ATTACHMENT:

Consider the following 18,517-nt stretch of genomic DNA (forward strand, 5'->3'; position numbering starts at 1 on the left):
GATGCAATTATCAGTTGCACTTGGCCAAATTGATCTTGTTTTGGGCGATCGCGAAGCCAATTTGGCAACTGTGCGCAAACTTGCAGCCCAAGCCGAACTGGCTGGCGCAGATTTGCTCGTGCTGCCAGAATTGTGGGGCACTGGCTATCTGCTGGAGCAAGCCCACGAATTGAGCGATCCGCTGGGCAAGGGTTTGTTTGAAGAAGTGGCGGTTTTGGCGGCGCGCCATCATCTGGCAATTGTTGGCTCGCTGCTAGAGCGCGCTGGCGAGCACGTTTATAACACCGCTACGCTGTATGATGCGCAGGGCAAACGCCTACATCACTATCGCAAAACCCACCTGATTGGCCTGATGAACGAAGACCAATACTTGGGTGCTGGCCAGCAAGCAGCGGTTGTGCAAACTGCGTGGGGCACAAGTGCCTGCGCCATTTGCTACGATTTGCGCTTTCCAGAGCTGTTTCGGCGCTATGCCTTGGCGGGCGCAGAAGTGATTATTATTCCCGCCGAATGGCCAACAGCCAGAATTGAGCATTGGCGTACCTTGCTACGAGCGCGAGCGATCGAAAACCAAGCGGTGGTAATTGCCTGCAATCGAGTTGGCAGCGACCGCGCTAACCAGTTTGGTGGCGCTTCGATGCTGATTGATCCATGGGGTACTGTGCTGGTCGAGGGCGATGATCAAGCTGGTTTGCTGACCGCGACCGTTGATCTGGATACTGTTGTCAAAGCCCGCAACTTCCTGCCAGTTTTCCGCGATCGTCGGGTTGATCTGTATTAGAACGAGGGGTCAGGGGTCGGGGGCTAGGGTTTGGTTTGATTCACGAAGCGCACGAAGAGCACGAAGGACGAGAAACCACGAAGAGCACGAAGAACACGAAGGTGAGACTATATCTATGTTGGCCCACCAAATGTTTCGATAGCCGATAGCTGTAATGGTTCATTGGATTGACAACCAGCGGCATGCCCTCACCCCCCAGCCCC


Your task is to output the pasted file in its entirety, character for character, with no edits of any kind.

Consider the following 18,517-nt stretch of genomic DNA (forward strand, 5'->3'; position numbering starts at 1 on the left):
GATGCAATTATCAGTTGCACTTGGCCAAATTGATCTTGTTTTGGGCGATCGCGAAGCCAATTTGGCAACTGTGCGCAAACTTGCAGCCCAAGCCGAACTGGCTGGCGCAGATTTGCTCGTGCTGCCAGAATTGTGGGGCACTGGCTATCTGCTGGAGCAAGCCCACGAATTGAGCGATCCGCTGGGCAAGGGTTTGTTTGAAGAAGTGGCGGTTTTGGCGGCGCGCCATCATCTGGCAATTGTTGGCTCGCTGCTAGAGCGCGCTGGCGAGCACGTTTATAACACCGCTACGCTGTATGATGCGCAGGGCAAACGCCTACATCACTATCGCAAAACCCACCTGATTGGCCTGATGAACGAAGACCAATACTTGGGTGCTGGCCAGCAAGCAGCGGTTGTGCAAACTGCGTGGGGCACAAGTGCCTGCGCCATTTGCTACGATTTGCGCTTTCCAGAGCTGTTTCGGCGCTATGCCTTGGCGGGCGCAGAAGTGATTATTATTCCCGCCGAATGGCCAACAGCCAGAATTGAGCATTGGCGTACCTTGCTACGAGCGCGAGCGATCGAAAACCAAGCGGTGGTAATTGCCTGCAATCGAGTTGGCAGCGACCGCGCTAACCAGTTTGGTGGCGCTTCGATGCTGATTGATCCATGGGGTACTGTGCTGGTCGAGGGCGATGATCAAGCTGGTTTGCTGACCGCGACCGTTGATCTGGATACTGTTGTCAAAGCCCGCAACTTCCTGCCAGTTTTCCGCGATCGTCGGGTTGATCTGTATTAGAACGAGGGGTCAGGGGTCGGGGGCTAGGGTTTGGTTTGATTCACGAAGCGCACGAAGAGCACGAAGGACGAGAAACCACGAAGAGCACGAAGAACACGAAGGTGAGACTATATCTATGTTGGCCCACCAAATGTTTCGATAGCCGATAGCTGTAATGGTTCATTGGATTGACAACCAGCGGCATGCCCTCACCCCCCAGCCCC